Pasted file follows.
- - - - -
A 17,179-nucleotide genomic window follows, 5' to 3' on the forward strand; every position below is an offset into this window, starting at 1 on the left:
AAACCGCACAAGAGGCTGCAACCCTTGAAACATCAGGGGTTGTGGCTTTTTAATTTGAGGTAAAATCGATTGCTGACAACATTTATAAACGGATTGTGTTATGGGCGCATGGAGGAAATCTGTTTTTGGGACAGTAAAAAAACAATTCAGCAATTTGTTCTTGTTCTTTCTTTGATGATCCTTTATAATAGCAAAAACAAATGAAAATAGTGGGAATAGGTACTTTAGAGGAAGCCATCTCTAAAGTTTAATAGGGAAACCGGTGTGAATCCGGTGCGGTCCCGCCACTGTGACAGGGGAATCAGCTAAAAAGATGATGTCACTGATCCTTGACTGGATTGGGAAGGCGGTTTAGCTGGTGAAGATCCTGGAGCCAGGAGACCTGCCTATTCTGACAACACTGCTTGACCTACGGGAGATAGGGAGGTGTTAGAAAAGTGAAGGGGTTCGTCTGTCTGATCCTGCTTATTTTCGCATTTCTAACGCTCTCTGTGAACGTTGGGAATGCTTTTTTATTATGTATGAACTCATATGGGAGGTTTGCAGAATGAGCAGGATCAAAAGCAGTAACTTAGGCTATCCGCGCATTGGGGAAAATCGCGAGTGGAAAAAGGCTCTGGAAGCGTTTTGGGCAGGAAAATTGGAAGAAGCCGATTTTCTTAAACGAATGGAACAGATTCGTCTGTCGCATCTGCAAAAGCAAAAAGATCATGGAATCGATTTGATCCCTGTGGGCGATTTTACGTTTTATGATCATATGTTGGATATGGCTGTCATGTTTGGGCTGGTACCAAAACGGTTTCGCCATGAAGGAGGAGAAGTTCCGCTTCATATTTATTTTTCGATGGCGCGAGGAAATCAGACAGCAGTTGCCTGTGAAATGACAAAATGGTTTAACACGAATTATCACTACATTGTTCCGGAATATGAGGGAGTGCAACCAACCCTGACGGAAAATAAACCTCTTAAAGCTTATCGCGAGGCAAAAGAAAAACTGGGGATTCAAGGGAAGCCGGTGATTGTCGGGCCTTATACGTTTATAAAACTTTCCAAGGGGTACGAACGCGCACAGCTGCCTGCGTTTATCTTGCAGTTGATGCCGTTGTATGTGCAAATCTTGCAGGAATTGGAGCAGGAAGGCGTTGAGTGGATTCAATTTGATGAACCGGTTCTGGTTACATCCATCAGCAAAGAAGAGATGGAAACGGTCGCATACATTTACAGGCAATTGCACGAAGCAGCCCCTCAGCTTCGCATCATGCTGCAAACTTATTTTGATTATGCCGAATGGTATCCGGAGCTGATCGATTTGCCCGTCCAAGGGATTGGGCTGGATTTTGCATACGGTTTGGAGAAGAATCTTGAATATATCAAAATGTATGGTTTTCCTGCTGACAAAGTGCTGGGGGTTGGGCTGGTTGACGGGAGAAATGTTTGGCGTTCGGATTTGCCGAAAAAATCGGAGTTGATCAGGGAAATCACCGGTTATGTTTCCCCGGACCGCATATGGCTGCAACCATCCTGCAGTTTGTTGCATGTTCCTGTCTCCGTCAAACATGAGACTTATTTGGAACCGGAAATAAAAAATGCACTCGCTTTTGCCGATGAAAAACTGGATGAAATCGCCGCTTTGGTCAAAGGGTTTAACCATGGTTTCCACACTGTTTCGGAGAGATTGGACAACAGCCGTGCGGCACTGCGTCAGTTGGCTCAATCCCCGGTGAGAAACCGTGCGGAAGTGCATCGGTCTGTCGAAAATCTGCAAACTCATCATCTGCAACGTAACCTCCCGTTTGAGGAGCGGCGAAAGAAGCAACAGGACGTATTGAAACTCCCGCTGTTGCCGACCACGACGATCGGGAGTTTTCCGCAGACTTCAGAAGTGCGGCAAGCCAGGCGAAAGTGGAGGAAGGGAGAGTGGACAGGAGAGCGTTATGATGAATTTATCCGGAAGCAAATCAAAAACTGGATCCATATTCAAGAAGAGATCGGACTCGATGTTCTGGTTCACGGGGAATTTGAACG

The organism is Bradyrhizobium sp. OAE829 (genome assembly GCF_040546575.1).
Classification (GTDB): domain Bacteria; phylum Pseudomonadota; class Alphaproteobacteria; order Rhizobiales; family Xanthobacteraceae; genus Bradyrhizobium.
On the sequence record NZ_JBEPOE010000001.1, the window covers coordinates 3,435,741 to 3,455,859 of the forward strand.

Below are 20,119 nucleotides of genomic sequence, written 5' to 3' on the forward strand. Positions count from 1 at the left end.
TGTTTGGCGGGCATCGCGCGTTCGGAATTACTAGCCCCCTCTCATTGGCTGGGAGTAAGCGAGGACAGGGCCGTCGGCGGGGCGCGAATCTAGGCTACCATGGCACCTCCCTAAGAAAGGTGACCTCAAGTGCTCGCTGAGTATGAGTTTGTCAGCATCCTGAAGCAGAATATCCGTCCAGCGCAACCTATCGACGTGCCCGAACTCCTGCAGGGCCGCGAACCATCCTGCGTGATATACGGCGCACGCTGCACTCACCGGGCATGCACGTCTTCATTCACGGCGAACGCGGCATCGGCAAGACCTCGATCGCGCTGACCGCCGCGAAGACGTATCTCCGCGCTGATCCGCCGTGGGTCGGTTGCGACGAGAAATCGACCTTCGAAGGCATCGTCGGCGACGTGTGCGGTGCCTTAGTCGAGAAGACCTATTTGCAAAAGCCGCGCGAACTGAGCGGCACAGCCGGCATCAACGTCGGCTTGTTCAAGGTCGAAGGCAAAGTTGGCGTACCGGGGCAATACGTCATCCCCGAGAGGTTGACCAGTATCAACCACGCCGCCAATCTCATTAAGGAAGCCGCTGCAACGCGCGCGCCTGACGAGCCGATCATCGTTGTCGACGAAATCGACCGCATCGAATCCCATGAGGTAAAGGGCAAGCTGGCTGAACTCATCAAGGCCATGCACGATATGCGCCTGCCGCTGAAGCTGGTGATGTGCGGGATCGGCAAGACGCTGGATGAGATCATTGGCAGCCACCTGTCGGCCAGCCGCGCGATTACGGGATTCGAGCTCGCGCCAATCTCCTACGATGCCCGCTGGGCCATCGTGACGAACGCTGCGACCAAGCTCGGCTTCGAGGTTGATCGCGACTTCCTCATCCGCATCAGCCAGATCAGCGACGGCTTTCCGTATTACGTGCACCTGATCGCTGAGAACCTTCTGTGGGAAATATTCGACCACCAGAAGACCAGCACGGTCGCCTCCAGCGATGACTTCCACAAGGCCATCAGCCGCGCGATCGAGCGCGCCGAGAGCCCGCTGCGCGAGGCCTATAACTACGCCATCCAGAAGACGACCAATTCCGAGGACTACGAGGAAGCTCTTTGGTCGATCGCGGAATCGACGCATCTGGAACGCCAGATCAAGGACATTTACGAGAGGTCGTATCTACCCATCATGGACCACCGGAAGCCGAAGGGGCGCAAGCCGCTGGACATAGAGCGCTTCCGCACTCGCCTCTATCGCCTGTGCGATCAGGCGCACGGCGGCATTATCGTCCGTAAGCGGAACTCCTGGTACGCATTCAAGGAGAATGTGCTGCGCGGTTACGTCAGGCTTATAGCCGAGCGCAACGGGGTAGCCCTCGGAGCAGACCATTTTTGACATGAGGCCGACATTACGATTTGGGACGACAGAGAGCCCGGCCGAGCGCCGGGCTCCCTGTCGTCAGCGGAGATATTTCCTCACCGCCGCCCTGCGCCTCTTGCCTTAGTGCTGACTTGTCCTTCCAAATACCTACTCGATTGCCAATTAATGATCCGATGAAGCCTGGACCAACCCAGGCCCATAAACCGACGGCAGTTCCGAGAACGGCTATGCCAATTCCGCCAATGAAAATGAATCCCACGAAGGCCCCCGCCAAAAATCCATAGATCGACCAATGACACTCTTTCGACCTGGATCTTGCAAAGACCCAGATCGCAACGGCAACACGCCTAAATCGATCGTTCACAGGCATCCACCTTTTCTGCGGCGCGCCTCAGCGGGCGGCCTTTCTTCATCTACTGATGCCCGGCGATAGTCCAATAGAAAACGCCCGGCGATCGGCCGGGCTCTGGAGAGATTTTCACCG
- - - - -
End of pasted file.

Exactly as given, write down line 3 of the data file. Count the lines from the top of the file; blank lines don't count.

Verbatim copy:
The organism is Bradyrhizobium sp. OAE829 (genome assembly GCF_040546575.1).